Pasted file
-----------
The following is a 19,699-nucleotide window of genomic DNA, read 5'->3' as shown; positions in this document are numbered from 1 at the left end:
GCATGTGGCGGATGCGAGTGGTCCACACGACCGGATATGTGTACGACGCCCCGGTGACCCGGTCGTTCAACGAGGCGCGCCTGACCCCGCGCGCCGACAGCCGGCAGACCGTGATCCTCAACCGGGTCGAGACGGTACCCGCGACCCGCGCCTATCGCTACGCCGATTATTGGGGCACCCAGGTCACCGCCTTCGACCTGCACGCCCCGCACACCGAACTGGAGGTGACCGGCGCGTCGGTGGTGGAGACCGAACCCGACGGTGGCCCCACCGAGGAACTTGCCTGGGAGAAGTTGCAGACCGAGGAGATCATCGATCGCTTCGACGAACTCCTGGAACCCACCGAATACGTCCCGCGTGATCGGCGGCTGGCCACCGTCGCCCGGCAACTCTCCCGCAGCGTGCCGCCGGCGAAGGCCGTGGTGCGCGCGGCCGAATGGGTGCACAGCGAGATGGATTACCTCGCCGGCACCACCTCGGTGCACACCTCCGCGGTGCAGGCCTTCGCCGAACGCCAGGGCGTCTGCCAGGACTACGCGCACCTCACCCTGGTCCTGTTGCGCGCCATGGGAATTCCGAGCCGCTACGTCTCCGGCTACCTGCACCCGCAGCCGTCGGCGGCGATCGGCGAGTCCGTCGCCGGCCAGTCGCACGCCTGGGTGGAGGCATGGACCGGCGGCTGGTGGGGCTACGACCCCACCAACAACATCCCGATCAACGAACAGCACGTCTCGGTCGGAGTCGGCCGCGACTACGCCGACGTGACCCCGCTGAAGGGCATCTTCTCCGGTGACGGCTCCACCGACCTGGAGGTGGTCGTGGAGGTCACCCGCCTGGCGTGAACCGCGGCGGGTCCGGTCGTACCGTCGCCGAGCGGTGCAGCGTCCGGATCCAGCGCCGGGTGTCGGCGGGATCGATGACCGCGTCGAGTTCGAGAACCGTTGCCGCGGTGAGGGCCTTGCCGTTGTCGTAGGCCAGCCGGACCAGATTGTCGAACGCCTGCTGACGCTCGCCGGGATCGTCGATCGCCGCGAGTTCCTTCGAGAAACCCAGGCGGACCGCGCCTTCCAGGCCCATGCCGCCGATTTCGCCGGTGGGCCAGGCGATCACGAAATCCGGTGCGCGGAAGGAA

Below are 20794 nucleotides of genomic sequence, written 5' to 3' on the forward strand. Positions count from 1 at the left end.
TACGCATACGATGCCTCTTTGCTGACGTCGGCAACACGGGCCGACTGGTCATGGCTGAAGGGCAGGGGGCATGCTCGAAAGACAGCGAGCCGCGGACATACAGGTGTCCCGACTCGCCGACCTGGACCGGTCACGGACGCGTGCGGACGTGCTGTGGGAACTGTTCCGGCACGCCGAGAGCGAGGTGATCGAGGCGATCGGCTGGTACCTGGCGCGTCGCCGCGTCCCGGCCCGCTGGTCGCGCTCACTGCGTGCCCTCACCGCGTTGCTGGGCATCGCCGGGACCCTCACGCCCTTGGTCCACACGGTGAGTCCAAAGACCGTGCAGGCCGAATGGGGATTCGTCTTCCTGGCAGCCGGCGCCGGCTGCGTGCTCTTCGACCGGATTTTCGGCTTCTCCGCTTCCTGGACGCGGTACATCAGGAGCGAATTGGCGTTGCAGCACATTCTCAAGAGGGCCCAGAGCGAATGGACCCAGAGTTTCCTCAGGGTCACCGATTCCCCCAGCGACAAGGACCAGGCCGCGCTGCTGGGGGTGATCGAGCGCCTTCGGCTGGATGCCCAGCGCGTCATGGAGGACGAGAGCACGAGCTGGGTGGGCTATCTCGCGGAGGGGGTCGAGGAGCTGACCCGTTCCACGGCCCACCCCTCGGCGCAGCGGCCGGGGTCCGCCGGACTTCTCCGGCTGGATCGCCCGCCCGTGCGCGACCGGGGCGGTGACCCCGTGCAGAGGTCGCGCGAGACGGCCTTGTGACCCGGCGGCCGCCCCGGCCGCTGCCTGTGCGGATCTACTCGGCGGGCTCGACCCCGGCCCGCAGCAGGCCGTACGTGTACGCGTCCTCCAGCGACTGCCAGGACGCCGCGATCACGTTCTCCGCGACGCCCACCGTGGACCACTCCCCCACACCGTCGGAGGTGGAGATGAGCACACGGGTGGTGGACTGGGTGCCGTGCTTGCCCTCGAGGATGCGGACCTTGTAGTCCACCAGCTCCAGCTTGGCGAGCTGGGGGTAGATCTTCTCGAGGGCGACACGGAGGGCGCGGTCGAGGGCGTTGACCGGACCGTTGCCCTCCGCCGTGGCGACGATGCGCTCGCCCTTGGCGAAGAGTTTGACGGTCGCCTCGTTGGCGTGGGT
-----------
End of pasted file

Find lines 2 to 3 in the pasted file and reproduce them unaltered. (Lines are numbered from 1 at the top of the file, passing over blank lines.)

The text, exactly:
GCATGTGGCGGATGCGAGTGGTCCACACGACCGGATATGTGTACGACGCCCCGGTGACCCGGTCGTTCAACGAGGCGCGCCTGACCCCGCGCGCCGACAGCCGGCAGACCGTGATCCTCAACCGGGTCGAGACGGTACCCGCGACCCGCGCCTATCGCTACGCCGATTATTGGGGCACCCAGGTCACCGCCTTCGACCTGCACGCCCCGCACACCGAACTGGAGGTGACCGGCGCGTCGGTGGTGGAGACCGAACCCGACGGTGGCCCCACCGAGGAACTTGCCTGGGAGAAGTTGCAGACCGAGGAGATCATCGATCGCTTCGACGAACTCCTGGAACCCACCGAATACGTCCCGCGTGATCGGCGGCTGGCCACCGTCGCCCGGCAACTCTCCCGCAGCGTGCCGCCGGCGAAGGCCGTGGTGCGCGCGGCCGAATGGGTGCACAGCGAGATGGATTACCTCGCCGGCACCACCTCGGTGCACACCTCCGCGGTGCAGGCCTTCGCCGAACGCCAGGGCGTCTGCCAGGACTACGCGCACCTCACCCTGGTCCTGTTGCGCGCCATGGGAATTCCGAGCCGCTACGTCTCCGGCTACCTGCACCCGCAGCCGTCGGCGGCGATCGGCGAGTCCGTCGCCGGCCAGTCGCACGCCTGGGTGGAGGCATGGACCGGCGGCTGGTGGGGCTACGACCCCACCAACAACATCCCGATCAACGAACAGCACGTCTCGGTCGGAGTCGGCCGCGACTACGCCGACGTGACCCCGCTGAAGGGCATCTTCTCCGGTGACGGCTCCACCGACCTGGAGGTGGTCGTGGAGGTCACCCGCCTGGCGTGAACCGCGGCGGGTCCGGTCGTACCGTCGCCGAGCGGTGCAGCGTCCGGATCCAGCGCCGGGTGTCGGCGGGATCGATGACCGCGTCGAGTTCGAGAACCGTTGCCGCGGTGAGGGCCTTGCCGTTGTCGTAGGCCAGCCGGACCAGATTGTCGAACGCCTGCTGACGCTCGCCGGGATCGTCGATCGCCGCGAGTTCCTTCGAGAAACCCAGGCGGACCGCGCCTTCCAGGCCCATGCCGCCGATTTCGCCGGTGGGCCAGGCGATCACGAAATCCGGTGCGCGGAAGGAA

Below are 20794 nucleotides of genomic sequence, written 5' to 3' on the forward strand. Positions count from 1 at the left end.